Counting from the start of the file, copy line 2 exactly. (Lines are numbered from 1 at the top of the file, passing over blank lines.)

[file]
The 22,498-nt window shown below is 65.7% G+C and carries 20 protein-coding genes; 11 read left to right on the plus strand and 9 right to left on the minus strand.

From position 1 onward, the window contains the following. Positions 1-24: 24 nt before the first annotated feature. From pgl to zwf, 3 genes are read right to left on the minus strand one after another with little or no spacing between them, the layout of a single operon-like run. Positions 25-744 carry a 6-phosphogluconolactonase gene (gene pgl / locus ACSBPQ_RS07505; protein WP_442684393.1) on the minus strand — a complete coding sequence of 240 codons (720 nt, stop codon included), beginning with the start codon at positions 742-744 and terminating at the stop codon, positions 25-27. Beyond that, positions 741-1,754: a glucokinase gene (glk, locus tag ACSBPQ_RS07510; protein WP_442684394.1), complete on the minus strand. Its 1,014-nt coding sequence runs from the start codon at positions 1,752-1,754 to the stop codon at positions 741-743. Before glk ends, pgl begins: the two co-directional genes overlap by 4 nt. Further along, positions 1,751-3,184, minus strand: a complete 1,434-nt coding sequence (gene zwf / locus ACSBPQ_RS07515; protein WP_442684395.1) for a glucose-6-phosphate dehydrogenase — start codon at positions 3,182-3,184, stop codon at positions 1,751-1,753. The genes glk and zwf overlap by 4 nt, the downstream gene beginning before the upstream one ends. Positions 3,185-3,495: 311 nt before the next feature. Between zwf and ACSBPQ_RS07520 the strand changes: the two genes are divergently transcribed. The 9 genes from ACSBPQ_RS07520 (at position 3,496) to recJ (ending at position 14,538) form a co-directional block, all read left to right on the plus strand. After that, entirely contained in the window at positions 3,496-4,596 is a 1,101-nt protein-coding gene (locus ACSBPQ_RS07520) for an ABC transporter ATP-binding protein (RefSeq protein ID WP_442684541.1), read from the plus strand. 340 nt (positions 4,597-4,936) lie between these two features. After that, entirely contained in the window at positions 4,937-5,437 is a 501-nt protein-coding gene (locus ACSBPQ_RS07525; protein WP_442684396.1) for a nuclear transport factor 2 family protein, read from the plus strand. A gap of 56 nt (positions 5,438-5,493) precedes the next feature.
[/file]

From position 1 onward, the window contains the following. Positions 1-24: 24 nt before the first annotated feature. From pgl to zwf, 3 genes are read right to left on the minus strand one after another with little or no spacing between them, the layout of a single operon-like run. Positions 25-744 carry a 6-phosphogluconolactonase gene (gene pgl / locus ACSBPQ_RS07505; protein WP_442684393.1) on the minus strand — a complete coding sequence of 240 codons (720 nt, stop codon included), beginning with the start codon at positions 742-744 and terminating at the stop codon, positions 25-27. Beyond that, positions 741-1,754: a glucokinase gene (glk, locus tag ACSBPQ_RS07510; protein WP_442684394.1), complete on the minus strand. Its 1,014-nt coding sequence runs from the start codon at positions 1,752-1,754 to the stop codon at positions 741-743. Before glk ends, pgl begins: the two co-directional genes overlap by 4 nt. Further along, positions 1,751-3,184, minus strand: a complete 1,434-nt coding sequence (gene zwf / locus ACSBPQ_RS07515; protein WP_442684395.1) for a glucose-6-phosphate dehydrogenase — start codon at positions 3,182-3,184, stop codon at positions 1,751-1,753. The genes glk and zwf overlap by 4 nt, the downstream gene beginning before the upstream one ends. Positions 3,185-3,495: 311 nt before the next feature. Between zwf and ACSBPQ_RS07520 the strand changes: the two genes are divergently transcribed. The 9 genes from ACSBPQ_RS07520 (at position 3,496) to recJ (ending at position 14,538) form a co-directional block, all read left to right on the plus strand. After that, entirely contained in the window at positions 3,496-4,596 is a 1,101-nt protein-coding gene (locus ACSBPQ_RS07520) for an ABC transporter ATP-binding protein (RefSeq protein ID WP_442684541.1), read from the plus strand. 340 nt (positions 4,597-4,936) lie between these two features. After that, entirely contained in the window at positions 4,937-5,437 is a 501-nt protein-coding gene (locus ACSBPQ_RS07525; protein WP_442684396.1) for a nuclear transport factor 2 family protein, read from the plus strand. A gap of 56 nt (positions 5,438-5,493) precedes the next feature.